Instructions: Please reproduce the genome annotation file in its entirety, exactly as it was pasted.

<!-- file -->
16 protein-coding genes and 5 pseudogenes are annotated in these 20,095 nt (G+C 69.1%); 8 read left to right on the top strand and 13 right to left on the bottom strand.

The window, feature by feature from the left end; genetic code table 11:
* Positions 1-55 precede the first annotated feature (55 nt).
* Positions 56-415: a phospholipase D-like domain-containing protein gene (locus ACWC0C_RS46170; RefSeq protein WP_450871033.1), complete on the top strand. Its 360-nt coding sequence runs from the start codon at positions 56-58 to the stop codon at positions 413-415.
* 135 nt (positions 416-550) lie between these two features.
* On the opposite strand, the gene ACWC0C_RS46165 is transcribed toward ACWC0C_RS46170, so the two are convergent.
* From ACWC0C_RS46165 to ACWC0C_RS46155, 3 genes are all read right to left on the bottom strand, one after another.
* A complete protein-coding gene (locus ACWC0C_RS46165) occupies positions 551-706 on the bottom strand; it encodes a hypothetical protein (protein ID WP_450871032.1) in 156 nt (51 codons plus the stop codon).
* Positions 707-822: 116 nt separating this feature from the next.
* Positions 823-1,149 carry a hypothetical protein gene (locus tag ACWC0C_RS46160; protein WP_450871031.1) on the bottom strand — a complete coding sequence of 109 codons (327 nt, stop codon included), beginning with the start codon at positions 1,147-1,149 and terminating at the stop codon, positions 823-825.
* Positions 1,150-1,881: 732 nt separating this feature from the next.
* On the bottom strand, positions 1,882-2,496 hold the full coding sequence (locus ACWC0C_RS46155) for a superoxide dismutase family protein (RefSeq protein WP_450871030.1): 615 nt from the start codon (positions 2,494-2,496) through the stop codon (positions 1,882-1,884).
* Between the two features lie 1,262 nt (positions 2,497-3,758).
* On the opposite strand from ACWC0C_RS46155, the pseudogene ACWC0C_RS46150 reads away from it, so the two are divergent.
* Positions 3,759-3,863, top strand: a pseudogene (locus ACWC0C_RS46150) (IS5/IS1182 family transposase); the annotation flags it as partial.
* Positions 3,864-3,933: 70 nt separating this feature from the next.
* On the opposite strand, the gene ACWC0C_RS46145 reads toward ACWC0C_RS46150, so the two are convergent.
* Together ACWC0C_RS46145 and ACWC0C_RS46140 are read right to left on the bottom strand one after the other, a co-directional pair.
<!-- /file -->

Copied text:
16 protein-coding genes and 5 pseudogenes are annotated in these 20,095 nt (G+C 69.1%); 8 read left to right on the top strand and 13 right to left on the bottom strand.

The window, feature by feature from the left end; genetic code table 11:
* Positions 1-55 precede the first annotated feature (55 nt).
* Positions 56-415: a phospholipase D-like domain-containing protein gene (locus ACWC0C_RS46170; RefSeq protein WP_450871033.1), complete on the top strand. Its 360-nt coding sequence runs from the start codon at positions 56-58 to the stop codon at positions 413-415.
* 135 nt (positions 416-550) lie between these two features.
* On the opposite strand, the gene ACWC0C_RS46165 is transcribed toward ACWC0C_RS46170, so the two are convergent.
* From ACWC0C_RS46165 to ACWC0C_RS46155, 3 genes are all read right to left on the bottom strand, one after another.
* A complete protein-coding gene (locus ACWC0C_RS46165) occupies positions 551-706 on the bottom strand; it encodes a hypothetical protein (protein ID WP_450871032.1) in 156 nt (51 codons plus the stop codon).
* Positions 707-822: 116 nt separating this feature from the next.
* Positions 823-1,149 carry a hypothetical protein gene (locus tag ACWC0C_RS46160; protein WP_450871031.1) on the bottom strand — a complete coding sequence of 109 codons (327 nt, stop codon included), beginning with the start codon at positions 1,147-1,149 and terminating at the stop codon, positions 823-825.
* Positions 1,150-1,881: 732 nt separating this feature from the next.
* On the bottom strand, positions 1,882-2,496 hold the full coding sequence (locus ACWC0C_RS46155) for a superoxide dismutase family protein (RefSeq protein WP_450871030.1): 615 nt from the start codon (positions 2,494-2,496) through the stop codon (positions 1,882-1,884).
* Between the two features lie 1,262 nt (positions 2,497-3,758).
* On the opposite strand from ACWC0C_RS46155, the pseudogene ACWC0C_RS46150 reads away from it, so the two are divergent.
* Positions 3,759-3,863, top strand: a pseudogene (locus ACWC0C_RS46150) (IS5/IS1182 family transposase); the annotation flags it as partial.
* Positions 3,864-3,933: 70 nt separating this feature from the next.
* On the opposite strand, the gene ACWC0C_RS46145 reads toward ACWC0C_RS46150, so the two are convergent.
* Together ACWC0C_RS46145 and ACWC0C_RS46140 are read right to left on the bottom strand one after the other, a co-directional pair.